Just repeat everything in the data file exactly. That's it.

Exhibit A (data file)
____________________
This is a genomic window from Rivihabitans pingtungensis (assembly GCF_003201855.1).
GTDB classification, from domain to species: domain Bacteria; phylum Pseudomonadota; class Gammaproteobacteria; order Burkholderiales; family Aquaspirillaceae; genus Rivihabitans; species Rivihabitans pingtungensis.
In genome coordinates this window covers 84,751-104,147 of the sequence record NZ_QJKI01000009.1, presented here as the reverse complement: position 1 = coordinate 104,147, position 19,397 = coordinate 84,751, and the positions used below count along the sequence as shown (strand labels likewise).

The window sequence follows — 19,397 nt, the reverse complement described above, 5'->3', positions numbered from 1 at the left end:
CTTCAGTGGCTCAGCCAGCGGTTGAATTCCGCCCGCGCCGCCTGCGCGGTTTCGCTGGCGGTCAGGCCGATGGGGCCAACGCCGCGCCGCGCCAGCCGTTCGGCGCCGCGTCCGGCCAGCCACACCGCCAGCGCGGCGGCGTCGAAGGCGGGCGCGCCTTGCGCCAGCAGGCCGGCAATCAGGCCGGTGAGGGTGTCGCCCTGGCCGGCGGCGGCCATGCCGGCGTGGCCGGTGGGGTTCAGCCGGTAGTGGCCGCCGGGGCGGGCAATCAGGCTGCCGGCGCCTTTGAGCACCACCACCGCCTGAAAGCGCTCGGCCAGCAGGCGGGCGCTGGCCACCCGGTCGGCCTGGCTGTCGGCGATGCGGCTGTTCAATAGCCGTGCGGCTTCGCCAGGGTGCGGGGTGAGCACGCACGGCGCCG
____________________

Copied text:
This is a genomic window from Rivihabitans pingtungensis (assembly GCF_003201855.1).
GTDB classification, from domain to species: domain Bacteria; phylum Pseudomonadota; class Gammaproteobacteria; order Burkholderiales; family Aquaspirillaceae; genus Rivihabitans; species Rivihabitans pingtungensis.
In genome coordinates this window covers 84,751-104,147 of the sequence record NZ_QJKI01000009.1, presented here as the reverse complement: position 1 = coordinate 104,147, position 19,397 = coordinate 84,751, and the positions used below count along the sequence as shown (strand labels likewise).

The window sequence follows — 19,397 nt, the reverse complement described above, 5'->3', positions numbered from 1 at the left end:
CTTCAGTGGCTCAGCCAGCGGTTGAATTCCGCCCGCGCCGCCTGCGCGGTTTCGCTGGCGGTCAGGCCGATGGGGCCAACGCCGCGCCGCGCCAGCCGTTCGGCGCCGCGTCCGGCCAGCCACACCGCCAGCGCGGCGGCGTCGAAGGCGGGCGCGCCTTGCGCCAGCAGGCCGGCAATCAGGCCGGTGAGGGTGTCGCCCTGGCCGGCGGCGGCCATGCCGGCGTGGCCGGTGGGGTTCAGCCGGTAGTGGCCGCCGGGGCGGGCAATCAGGCTGCCGGCGCCTTTGAGCACCACCACCGCCTGAAAGCGCTCGGCCAGCAGGCGGGCGCTGGCCACCCGGTCGGCCTGGCTGTCGGCGATGCGGCTGTTCAATAGCCGTGCGGCTTCGCCAGGGTGCGGGGTGAGCACGCACGGCGCCG